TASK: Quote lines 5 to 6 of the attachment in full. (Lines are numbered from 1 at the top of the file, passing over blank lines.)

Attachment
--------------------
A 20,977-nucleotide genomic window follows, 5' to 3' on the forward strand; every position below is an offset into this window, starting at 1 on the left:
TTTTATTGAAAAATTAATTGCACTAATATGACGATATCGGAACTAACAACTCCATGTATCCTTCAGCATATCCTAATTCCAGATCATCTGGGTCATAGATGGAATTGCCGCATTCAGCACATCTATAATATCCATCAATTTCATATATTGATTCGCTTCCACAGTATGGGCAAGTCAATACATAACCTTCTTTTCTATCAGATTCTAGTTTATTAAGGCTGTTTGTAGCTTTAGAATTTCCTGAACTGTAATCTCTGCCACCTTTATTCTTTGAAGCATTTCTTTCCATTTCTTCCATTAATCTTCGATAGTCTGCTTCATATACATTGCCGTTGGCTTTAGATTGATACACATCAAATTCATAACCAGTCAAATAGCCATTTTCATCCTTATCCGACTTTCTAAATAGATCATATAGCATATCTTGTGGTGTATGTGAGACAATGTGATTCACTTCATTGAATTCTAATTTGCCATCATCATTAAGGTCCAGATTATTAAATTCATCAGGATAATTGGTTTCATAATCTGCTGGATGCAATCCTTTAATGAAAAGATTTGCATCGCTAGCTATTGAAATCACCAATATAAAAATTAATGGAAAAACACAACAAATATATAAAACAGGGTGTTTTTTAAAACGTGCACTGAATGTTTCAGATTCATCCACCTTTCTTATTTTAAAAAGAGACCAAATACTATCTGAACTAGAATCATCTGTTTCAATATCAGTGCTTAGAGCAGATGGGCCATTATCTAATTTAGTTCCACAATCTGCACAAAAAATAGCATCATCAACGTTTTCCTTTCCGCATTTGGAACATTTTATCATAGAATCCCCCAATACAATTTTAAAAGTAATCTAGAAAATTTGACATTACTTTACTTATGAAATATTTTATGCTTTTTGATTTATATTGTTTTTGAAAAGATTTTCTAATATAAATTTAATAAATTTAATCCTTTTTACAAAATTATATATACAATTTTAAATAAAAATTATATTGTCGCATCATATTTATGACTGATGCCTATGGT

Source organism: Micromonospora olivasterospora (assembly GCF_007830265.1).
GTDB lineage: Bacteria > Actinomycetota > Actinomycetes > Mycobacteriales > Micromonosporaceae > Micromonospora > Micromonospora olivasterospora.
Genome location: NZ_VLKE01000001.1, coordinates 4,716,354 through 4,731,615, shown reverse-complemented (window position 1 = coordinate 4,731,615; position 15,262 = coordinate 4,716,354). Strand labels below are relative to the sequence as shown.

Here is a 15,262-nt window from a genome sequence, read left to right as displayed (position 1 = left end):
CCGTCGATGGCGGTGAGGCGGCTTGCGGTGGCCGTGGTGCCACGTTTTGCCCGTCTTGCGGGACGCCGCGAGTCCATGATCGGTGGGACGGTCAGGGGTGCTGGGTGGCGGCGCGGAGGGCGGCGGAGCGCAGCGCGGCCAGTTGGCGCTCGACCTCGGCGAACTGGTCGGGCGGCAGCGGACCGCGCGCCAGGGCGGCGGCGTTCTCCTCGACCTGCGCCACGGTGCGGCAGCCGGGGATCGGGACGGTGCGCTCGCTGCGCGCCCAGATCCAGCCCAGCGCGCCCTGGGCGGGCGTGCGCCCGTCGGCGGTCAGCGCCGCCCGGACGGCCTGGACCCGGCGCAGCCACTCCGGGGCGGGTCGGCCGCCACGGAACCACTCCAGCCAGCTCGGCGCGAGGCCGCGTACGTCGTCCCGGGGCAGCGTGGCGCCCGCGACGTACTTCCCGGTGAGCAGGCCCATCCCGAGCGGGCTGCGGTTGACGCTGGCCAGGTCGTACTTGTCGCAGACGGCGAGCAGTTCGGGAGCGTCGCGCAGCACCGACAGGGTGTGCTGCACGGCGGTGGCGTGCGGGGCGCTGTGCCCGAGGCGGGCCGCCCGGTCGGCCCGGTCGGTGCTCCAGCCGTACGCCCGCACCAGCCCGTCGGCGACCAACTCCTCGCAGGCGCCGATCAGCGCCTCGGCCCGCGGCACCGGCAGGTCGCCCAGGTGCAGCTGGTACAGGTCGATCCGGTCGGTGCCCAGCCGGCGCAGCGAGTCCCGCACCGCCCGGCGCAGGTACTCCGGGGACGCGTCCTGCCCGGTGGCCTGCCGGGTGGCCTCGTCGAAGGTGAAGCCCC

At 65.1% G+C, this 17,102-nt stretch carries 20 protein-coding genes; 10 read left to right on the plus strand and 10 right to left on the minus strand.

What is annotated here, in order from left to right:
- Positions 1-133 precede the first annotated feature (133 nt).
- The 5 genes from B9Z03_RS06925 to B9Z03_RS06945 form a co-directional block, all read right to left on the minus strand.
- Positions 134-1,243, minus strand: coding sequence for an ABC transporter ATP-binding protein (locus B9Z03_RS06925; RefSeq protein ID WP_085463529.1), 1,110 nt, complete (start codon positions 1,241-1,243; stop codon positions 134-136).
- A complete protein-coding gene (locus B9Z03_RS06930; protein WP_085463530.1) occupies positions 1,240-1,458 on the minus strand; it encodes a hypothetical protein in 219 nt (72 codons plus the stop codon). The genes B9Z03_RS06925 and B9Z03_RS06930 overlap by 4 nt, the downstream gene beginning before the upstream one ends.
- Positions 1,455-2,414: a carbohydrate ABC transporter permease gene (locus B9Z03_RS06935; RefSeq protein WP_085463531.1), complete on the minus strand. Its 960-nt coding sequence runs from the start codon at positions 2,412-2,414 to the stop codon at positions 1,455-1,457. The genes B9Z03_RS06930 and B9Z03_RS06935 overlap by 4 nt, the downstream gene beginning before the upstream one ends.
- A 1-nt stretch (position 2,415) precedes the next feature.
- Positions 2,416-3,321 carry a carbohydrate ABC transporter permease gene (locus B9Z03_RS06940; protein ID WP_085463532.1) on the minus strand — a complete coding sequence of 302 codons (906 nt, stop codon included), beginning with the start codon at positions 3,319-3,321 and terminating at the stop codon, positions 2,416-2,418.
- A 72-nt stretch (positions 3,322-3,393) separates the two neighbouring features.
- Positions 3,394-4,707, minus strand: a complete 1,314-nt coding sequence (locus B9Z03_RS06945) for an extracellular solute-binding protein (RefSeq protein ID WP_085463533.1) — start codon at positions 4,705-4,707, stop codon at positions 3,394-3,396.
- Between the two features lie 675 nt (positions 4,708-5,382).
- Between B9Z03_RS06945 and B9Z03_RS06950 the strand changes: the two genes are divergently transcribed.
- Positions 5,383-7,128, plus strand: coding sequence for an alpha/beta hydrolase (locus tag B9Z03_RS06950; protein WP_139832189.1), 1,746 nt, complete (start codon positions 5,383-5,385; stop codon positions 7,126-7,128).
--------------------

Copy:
Genome location: NZ_VLKE01000001.1, coordinates 4,716,354 through 4,731,615, shown reverse-complemented (window position 1 = coordinate 4,731,615; position 15,262 = coordinate 4,716,354). Strand labels below are relative to the sequence as shown.

Here is a 15,262-nt window from a genome sequence, read left to right as displayed (position 1 = left end):